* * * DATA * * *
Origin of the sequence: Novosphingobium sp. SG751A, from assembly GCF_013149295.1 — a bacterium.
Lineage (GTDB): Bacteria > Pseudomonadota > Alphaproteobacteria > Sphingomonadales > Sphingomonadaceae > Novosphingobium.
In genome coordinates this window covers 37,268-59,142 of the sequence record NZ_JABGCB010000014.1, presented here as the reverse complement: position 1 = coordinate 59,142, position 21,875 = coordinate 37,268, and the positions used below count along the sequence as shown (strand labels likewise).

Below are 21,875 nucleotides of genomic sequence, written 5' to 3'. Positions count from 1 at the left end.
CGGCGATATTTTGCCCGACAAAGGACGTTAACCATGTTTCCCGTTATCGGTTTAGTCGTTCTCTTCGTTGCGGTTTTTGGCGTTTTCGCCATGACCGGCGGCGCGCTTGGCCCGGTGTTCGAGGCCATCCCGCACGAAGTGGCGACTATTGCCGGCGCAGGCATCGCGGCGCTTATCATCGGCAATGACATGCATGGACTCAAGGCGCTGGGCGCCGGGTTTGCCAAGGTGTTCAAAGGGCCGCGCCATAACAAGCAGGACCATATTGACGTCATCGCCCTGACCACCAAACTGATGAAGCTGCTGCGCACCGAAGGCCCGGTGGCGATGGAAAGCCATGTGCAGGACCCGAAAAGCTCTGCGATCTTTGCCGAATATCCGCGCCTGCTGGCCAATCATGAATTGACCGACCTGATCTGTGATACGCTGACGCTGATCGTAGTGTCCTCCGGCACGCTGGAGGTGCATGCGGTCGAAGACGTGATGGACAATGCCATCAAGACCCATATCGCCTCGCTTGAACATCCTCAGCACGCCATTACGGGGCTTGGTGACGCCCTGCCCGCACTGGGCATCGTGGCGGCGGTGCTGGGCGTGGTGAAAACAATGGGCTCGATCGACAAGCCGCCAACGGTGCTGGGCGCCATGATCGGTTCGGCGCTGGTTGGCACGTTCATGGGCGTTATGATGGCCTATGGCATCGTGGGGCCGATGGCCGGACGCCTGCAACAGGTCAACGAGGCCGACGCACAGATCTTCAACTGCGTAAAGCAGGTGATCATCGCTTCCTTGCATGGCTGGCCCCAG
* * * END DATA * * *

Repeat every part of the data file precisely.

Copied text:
Origin of the sequence: Novosphingobium sp. SG751A, from assembly GCF_013149295.1 — a bacterium.
Lineage (GTDB): Bacteria > Pseudomonadota > Alphaproteobacteria > Sphingomonadales > Sphingomonadaceae > Novosphingobium.
In genome coordinates this window covers 37,268-59,142 of the sequence record NZ_JABGCB010000014.1, presented here as the reverse complement: position 1 = coordinate 59,142, position 21,875 = coordinate 37,268, and the positions used below count along the sequence as shown (strand labels likewise).

Below are 21,875 nucleotides of genomic sequence, written 5' to 3'. Positions count from 1 at the left end.
CGGCGATATTTTGCCCGACAAAGGACGTTAACCATGTTTCCCGTTATCGGTTTAGTCGTTCTCTTCGTTGCGGTTTTTGGCGTTTTCGCCATGACCGGCGGCGCGCTTGGCCCGGTGTTCGAGGCCATCCCGCACGAAGTGGCGACTATTGCCGGCGCAGGCATCGCGGCGCTTATCATCGGCAATGACATGCATGGACTCAAGGCGCTGGGCGCCGGGTTTGCCAAGGTGTTCAAAGGGCCGCGCCATAACAAGCAGGACCATATTGACGTCATCGCCCTGACCACCAAACTGATGAAGCTGCTGCGCACCGAAGGCCCGGTGGCGATGGAAAGCCATGTGCAGGACCCGAAAAGCTCTGCGATCTTTGCCGAATATCCGCGCCTGCTGGCCAATCATGAATTGACCGACCTGATCTGTGATACGCTGACGCTGATCGTAGTGTCCTCCGGCACGCTGGAGGTGCATGCGGTCGAAGACGTGATGGACAATGCCATCAAGACCCATATCGCCTCGCTTGAACATCCTCAGCACGCCATTACGGGGCTTGGTGACGCCCTGCCCGCACTGGGCATCGTGGCGGCGGTGCTGGGCGTGGTGAAAACAATGGGCTCGATCGACAAGCCGCCAACGGTGCTGGGCGCCATGATCGGTTCGGCGCTGGTTGGCACGTTCATGGGCGTTATGATGGCCTATGGCATCGTGGGGCCGATGGCCGGACGCCTGCAACAGGTCAACGAGGCCGACGCACAGATCTTCAACTGCGTAAAGCAGGTGATCATCGCTTCCTTGCATGGCTGGCCCCAG